In general, manufacturers add titanium dioxide to make products look more appealing. “A very small concentration makes something look very white and bright,” said David Julian McClements, a professor in the food science department at the University of Massachusetts Amherst. Adding it with other colors can make those colors pop, he said.

Titanium dioxide is most prevalent in candy, coffee creamers and frosted or powdered baked goods, said Kelsey Mangano, associate professor and nutrition program director at the University of Massachusetts Lowell. The substance is also in many chewing gums and mints.

It is a common ingredient in sunscreen because it is effective at blocking ultraviolet rays. It is used in medications for a similar reason: to help protect the active ingredients inside the pill from being broken down or altered by light.

You don’t need to worry about it in sunscreen because there isn’t evidence that titanium dioxide penetrates the skin, said Nicolaj S. Bischoff, a Ph.D. student at Maastricht University Medical Center in the Netherlands who has researched the possible health effects of titanium dioxide. And since the substance performs an important function in medications, the risk/benefit calculus is different than with food, he noted.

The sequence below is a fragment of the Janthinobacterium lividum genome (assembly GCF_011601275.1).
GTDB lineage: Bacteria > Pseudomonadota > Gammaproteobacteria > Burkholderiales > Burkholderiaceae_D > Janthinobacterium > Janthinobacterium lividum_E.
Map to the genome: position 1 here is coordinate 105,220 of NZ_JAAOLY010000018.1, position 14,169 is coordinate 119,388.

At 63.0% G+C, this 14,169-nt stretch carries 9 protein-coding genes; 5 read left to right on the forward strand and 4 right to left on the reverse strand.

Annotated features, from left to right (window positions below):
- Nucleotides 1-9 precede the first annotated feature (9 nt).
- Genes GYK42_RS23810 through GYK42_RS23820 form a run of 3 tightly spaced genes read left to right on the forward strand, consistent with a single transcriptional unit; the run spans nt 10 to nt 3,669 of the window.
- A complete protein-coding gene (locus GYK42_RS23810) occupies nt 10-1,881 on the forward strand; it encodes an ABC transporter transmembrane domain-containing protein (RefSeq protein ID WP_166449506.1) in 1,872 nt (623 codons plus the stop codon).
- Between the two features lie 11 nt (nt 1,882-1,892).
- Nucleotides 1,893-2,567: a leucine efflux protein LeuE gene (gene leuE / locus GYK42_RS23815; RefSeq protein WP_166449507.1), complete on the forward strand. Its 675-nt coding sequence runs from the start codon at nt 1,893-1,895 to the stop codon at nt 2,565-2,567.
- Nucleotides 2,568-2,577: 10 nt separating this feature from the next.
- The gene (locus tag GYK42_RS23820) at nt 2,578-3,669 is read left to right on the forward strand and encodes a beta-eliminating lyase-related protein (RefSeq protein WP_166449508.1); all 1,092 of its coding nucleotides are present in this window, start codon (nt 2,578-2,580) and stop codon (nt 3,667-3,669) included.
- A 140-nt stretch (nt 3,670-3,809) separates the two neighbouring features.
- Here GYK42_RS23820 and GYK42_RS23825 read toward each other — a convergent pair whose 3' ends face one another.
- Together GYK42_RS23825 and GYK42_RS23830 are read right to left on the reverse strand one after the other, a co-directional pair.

What the science says

New higher-resolution microscopes and other methods of detecting and analyzing particles are allowing researchers to better understand titanium dioxide.

Scientists now know that most titanium dioxide ingredients used in food contain varying amounts of tiny nanoparticles. The problem with nanoparticles is that, because of their small size, there is the potential for them to penetrate the mucous layer in your gastrointestinal tract, get into your cells, and accumulate in your organs, said McClements.

Titanium dioxide is listed as an ingredient in this salsa verde. But some items that include the substance use the more general term ‘artificial color.’

Some studies in animals found that consumption of titanium dioxide nanoparticles led to damage to the liver, immune, and reproductive systems, as well as DNA. Other research has found that titanium dioxide changes the gut microbiome and inhibits the growth of beneficial bacteria.